Richard Denman has an eye for value. He’ll tell you that’s what led him to the Great Salt Lake, why he works to preserve natural places, and why he supports The Nature Conservancy.
Devoting time to conservation helped him refocus his life after his first wife passed away. Growing up in Colorado, Idaho, Montana and California, he had always admired the West’s rugged beauty. Now living in Utah, he wanted to help save the dramatic landscapes there – but he needed to find the right organization.
As a certified public accountant, he began to analyze his options. It didn’t take long for him to choose the Conservancy. “I was impressed with how they use their resources, whether people or donations,” he says.
“The Conservancy matches my personal goals and attitudes. They walk quietly on the land, so they accomplish far more. They want to conserve the land, but they also want people to use it.”
Richard is a trustee for the Utah chapter; he has included the Conservancy in his will; and he is Utah’s first Legacy Club ambassador, encouraging other trustees to make a lasting gift.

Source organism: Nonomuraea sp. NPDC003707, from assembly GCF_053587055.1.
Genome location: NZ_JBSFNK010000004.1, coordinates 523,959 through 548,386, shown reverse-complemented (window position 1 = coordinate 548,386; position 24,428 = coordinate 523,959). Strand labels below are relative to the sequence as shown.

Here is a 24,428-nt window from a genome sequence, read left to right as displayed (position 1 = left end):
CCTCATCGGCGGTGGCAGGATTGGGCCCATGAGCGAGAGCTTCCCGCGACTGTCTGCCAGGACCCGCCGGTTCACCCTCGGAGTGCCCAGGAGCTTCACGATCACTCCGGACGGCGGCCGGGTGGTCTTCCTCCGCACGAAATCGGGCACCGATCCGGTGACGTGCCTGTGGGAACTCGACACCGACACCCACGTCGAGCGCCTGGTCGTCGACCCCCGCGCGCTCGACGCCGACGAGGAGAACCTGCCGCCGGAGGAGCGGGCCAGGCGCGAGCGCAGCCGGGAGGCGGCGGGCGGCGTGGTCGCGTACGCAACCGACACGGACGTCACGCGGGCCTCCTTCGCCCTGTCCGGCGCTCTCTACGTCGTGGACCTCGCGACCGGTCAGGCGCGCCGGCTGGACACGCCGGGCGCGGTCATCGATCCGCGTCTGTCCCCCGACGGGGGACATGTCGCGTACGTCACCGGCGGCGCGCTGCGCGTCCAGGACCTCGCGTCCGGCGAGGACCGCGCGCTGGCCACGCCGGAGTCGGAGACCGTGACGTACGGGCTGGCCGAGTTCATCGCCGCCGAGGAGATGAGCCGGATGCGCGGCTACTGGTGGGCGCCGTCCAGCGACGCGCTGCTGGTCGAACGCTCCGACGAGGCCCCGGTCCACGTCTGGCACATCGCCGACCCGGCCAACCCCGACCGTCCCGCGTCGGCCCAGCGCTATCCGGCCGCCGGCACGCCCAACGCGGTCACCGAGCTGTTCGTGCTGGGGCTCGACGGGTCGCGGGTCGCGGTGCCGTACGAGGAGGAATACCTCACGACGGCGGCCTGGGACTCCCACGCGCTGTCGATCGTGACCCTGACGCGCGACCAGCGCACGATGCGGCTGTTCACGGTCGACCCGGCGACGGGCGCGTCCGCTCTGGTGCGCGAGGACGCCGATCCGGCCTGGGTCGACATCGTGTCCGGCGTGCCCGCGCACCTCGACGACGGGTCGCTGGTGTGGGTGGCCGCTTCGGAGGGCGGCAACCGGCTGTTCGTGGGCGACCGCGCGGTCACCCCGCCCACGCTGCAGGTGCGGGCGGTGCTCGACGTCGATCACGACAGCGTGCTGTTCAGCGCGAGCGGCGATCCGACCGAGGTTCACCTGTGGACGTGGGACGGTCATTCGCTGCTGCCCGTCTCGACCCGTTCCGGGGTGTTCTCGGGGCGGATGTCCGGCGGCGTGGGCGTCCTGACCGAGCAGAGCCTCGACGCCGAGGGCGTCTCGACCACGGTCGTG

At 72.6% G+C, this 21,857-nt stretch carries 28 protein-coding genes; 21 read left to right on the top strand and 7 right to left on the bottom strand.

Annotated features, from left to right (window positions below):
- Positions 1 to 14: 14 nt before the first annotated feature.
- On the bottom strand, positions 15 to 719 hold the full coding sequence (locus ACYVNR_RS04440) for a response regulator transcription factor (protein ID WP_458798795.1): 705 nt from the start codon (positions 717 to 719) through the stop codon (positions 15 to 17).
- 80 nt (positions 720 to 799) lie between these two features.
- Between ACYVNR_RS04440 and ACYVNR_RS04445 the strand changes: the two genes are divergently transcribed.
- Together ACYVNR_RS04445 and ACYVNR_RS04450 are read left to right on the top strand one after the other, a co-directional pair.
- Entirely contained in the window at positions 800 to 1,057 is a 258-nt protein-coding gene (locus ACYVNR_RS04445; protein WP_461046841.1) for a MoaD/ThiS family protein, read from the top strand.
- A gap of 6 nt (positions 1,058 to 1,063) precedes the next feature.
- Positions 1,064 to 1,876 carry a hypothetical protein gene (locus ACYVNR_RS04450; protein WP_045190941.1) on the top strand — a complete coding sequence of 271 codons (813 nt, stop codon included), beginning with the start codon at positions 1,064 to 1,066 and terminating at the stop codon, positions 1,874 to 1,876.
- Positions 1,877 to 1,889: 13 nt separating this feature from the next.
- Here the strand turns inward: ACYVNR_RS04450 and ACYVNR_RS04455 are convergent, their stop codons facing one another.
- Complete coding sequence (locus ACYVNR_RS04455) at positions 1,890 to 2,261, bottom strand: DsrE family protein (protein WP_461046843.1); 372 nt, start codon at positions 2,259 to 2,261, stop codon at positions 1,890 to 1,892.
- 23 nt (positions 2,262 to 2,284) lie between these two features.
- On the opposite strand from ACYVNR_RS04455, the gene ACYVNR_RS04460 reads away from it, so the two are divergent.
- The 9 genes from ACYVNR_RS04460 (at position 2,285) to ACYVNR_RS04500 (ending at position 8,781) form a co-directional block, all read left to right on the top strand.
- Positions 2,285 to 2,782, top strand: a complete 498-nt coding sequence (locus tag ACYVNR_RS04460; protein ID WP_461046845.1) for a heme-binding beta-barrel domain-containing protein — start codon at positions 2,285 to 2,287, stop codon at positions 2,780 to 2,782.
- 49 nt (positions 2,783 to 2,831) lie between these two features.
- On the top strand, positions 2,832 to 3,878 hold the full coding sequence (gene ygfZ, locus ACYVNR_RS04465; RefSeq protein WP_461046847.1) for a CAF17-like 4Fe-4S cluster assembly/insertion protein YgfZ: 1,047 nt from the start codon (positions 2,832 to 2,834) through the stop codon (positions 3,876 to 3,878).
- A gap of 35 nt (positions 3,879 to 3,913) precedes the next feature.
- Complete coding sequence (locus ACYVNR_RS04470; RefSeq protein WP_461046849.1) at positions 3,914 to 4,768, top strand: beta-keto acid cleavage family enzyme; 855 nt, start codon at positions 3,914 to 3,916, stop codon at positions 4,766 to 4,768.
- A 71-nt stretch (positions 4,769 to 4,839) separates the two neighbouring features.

His respect for the Great Salt Lake has helped inspire yet another legacy: He has established the Denman Internship at the University of Utah, his alma mater and employer for 27 years. By sponsoring a student each semester to work on a Conservancy project, he is supporting today’s preservation initiatives while helping form the next generation of conservationists. The first interns were stationed at the lake, helping map the Great Salt Lake Shorelands Preserve and refine educational programs.
“Most people don’t realize the importance of the Great Salt Lake,” he says. “Migratory birds depend on it for habitat and food – the brine shrimp that grow there are exported as far away as the Far East. Even the lake’s moisture helps create the powdery ski snow that falls in our mountains,” he says.
He and his current wife, Gayle enjoy spotting the visiting bald eagles, snow geese, raptors, and Richard’s favorite – sandhill cranes. “When I hear they’re here, I get out to the lake pretty quickly,” he says.
“Our grandfathers’ motto was to leave a mark on the land. Ours is to turn it back to the way it was ... and to find out how to manage it, not destroy it.”
Partnering with the Conservancy, he knows his contributions will endure. “I was thrilled to find them – one could spend a lifetime looking for an organization that matches their philosophy and not find it.”
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